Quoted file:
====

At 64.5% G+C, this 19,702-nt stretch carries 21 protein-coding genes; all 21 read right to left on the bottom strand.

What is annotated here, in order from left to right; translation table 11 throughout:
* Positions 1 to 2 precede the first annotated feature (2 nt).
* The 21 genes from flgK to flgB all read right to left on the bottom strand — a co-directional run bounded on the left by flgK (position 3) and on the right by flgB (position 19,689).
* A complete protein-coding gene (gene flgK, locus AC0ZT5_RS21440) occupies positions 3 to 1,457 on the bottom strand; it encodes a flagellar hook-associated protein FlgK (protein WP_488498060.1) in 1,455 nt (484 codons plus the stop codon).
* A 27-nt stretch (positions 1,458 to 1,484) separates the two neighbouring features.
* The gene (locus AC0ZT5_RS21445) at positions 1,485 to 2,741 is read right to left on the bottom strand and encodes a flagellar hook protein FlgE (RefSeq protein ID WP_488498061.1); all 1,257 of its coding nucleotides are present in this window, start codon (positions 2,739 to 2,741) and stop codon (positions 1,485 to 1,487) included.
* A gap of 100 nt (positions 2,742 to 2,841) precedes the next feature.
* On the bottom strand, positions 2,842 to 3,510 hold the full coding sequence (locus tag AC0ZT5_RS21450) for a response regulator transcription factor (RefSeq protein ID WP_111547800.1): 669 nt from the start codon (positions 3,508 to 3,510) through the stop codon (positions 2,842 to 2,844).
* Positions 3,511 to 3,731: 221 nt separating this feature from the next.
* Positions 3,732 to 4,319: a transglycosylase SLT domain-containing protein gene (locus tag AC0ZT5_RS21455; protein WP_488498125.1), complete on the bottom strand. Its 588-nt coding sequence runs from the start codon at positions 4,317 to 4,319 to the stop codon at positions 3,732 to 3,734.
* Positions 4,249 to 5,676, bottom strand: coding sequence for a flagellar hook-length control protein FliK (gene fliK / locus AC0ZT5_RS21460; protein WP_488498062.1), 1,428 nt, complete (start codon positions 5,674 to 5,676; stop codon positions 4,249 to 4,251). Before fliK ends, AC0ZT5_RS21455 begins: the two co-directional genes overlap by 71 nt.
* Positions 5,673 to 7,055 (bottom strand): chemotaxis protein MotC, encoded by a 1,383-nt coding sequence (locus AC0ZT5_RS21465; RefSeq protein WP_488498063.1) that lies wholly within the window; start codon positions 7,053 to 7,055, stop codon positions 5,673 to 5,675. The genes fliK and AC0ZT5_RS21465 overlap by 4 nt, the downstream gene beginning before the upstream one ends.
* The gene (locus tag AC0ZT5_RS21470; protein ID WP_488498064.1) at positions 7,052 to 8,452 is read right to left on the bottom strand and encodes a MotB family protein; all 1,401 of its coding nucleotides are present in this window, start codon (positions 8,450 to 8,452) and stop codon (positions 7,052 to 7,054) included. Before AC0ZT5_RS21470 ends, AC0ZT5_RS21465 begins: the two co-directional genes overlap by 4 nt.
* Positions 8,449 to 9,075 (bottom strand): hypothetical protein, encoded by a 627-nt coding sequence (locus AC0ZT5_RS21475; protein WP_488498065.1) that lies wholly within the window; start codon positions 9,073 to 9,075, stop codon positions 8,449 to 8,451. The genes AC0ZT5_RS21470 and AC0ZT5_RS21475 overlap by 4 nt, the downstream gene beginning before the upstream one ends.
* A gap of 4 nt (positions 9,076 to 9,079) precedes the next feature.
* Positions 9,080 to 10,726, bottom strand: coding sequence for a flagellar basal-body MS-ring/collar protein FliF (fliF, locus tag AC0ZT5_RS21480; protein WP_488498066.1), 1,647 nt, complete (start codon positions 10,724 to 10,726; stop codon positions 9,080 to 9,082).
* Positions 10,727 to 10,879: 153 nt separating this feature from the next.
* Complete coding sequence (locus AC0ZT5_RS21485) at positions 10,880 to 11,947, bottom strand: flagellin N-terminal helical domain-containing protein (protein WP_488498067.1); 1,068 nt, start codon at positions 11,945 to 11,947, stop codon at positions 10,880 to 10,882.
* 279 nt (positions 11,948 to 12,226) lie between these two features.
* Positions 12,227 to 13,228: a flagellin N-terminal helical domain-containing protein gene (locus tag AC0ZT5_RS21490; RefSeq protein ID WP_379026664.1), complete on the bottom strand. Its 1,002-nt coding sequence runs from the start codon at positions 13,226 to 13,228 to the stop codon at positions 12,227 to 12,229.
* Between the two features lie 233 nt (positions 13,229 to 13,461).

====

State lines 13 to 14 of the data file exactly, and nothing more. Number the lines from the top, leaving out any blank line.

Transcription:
* Positions 5,673 to 7,055 (bottom strand): chemotaxis protein MotC, encoded by a 1,383-nt coding sequence (locus AC0ZT5_RS21465; RefSeq protein WP_488498063.1) that lies wholly within the window; start codon positions 7,053 to 7,055, stop codon positions 5,673 to 5,675. The genes fliK and AC0ZT5_RS21465 overlap by 4 nt, the downstream gene beginning before the upstream one ends.
* The gene (locus tag AC0ZT5_RS21470; protein ID WP_488498064.1) at positions 7,052 to 8,452 is read right to left on the bottom strand and encodes a MotB family protein; all 1,401 of its coding nucleotides are present in this window, start codon (positions 8,450 to 8,452) and stop codon (positions 7,052 to 7,054) included. Before AC0ZT5_RS21470 ends, AC0ZT5_RS21465 begins: the two co-directional genes overlap by 4 nt.